His parents quickly took him to the nearest health center, staffed by a nurse, who assessed him and made the correct diagnosis, open fracture of the left tibia and fibula. He (or she) then did what they are trained to do with all open wounds, he carefully closed the wound, making sure all the dirt and brick pieces were kept inside where they couldn’t get out and attack anyone else. The fracture was stabilized with a Chinese splint.
This was on a Tuesday, by Friday Koumda predictably was draining pus from his nicely closed but poorly stabilized open fracture wound. His parents took him to our sister hospital, Bere Adventist Hospital, where Dr. Olen Netteburg (a great guy and my nephew) opened the wound, cleaned it out, started him on antibiotics and called me. His surgeon (also his father-in-law) was on furlough in the US, so not available. Olen was able to convince the family to come to our surgical center in Moundou to try to save Koumda’s leg.
About three days later, Koumda and family showed up on our doorstep. Thanks to the care he got at Bere, the leg didn’t look too bad, although it still had pus coming out and definitely needed good stabilization. It wasn’t clear if the bone was still alive, but it wasn’t clearly dead, so we felt like it was worth it to try to save the little guys leg.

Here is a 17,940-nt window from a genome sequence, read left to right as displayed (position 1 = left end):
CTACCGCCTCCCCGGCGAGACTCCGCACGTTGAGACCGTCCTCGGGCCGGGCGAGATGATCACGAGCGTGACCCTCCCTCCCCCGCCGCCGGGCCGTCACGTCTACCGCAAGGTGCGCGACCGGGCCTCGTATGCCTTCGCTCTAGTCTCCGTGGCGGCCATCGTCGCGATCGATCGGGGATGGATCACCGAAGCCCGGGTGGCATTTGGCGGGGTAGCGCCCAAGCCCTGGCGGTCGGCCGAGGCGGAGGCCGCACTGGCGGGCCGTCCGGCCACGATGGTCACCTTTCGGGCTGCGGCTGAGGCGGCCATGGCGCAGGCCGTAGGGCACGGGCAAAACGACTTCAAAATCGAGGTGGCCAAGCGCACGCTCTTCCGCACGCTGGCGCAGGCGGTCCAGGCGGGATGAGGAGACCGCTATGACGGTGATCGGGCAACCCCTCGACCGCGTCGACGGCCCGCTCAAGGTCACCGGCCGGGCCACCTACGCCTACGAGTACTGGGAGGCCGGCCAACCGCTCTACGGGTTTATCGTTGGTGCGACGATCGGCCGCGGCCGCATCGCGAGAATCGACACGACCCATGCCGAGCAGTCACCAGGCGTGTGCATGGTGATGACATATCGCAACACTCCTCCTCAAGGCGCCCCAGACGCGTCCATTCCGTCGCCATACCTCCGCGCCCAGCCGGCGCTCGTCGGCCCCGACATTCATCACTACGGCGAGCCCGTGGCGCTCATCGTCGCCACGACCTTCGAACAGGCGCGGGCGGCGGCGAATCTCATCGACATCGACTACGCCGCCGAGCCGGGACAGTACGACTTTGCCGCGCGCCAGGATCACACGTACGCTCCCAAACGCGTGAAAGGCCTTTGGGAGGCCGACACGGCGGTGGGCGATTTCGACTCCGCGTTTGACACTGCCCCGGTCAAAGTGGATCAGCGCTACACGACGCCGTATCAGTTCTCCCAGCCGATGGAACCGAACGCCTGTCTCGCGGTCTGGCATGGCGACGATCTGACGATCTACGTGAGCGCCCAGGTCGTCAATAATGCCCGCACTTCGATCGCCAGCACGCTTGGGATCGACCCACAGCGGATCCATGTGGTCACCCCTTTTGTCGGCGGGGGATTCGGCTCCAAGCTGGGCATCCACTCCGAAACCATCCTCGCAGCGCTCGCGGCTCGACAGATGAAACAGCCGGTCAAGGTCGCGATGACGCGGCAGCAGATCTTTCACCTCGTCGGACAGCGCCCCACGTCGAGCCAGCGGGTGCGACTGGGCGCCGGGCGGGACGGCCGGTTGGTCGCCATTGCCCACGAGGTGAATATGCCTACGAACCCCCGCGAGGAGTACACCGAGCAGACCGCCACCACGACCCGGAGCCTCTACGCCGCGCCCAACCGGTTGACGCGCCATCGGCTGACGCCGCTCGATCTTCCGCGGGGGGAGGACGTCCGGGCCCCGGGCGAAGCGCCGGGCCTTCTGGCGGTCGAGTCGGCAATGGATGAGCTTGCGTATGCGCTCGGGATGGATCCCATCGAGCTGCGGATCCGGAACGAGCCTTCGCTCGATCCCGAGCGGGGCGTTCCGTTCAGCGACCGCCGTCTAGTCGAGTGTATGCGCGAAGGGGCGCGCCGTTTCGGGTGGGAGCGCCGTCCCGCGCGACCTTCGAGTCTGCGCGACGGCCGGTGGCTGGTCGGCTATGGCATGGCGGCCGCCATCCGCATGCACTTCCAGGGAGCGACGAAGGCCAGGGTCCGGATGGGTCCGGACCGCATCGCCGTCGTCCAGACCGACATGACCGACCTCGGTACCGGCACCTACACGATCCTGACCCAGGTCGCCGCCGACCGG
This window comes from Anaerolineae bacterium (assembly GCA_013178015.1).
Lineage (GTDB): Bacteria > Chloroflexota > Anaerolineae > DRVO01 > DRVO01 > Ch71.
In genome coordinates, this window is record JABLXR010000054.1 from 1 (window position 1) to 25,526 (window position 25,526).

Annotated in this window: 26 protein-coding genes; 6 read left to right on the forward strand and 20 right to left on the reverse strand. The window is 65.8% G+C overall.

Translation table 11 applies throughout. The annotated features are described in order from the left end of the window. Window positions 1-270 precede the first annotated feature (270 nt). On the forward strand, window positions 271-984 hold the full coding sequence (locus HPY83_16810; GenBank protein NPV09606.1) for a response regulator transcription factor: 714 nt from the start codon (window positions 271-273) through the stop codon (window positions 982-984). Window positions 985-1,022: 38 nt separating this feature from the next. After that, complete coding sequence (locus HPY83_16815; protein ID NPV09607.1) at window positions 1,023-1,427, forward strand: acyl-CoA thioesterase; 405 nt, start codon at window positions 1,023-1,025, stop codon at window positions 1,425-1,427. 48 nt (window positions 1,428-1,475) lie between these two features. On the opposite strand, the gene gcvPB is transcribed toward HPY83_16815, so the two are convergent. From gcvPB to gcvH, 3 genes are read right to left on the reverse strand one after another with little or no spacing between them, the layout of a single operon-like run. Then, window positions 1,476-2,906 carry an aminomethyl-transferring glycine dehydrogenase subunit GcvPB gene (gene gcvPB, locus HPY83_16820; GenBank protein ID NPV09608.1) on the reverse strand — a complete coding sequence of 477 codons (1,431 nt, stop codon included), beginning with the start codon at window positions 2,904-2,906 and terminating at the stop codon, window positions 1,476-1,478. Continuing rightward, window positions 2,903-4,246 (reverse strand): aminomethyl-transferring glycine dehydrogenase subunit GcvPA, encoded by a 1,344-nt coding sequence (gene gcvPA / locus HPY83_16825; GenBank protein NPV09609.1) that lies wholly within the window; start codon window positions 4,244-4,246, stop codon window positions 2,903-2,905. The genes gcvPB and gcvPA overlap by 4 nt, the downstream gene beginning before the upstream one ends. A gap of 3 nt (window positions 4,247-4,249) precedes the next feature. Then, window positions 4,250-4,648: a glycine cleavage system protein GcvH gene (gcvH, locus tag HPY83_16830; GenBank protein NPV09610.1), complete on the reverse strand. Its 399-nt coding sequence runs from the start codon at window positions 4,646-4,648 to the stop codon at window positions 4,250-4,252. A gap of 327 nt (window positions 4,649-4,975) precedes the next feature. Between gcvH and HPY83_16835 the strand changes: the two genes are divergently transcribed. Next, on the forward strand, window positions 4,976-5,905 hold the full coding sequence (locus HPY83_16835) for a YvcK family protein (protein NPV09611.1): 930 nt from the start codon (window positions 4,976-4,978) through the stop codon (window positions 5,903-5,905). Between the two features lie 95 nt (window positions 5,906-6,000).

Because Olen had given me a heads up I had been able to search through our supplies and find material small enough to put an external fixation device on him. We took him to the OR and we prayed, cleaned up the wound, and we prayed, cut away the dead and infected tissue, and we prayed, got the bone reduced, and we prayed, put the ex-fix on him to keep it reduced and then tried to cover the fracture with tissue to help it heal, and then we prayed.
The first thing Koumda did after surgery was to prop his newly reduced and ex-fixed leg on his other knee. I thought, “OK, it must not hurt too bad, this hopefully is good.” He then promptly broke down the flap I had tried to make and the bone and fracture were again exposed. Pus continued to come out of the wound, but not a lot, and each day it seemed better.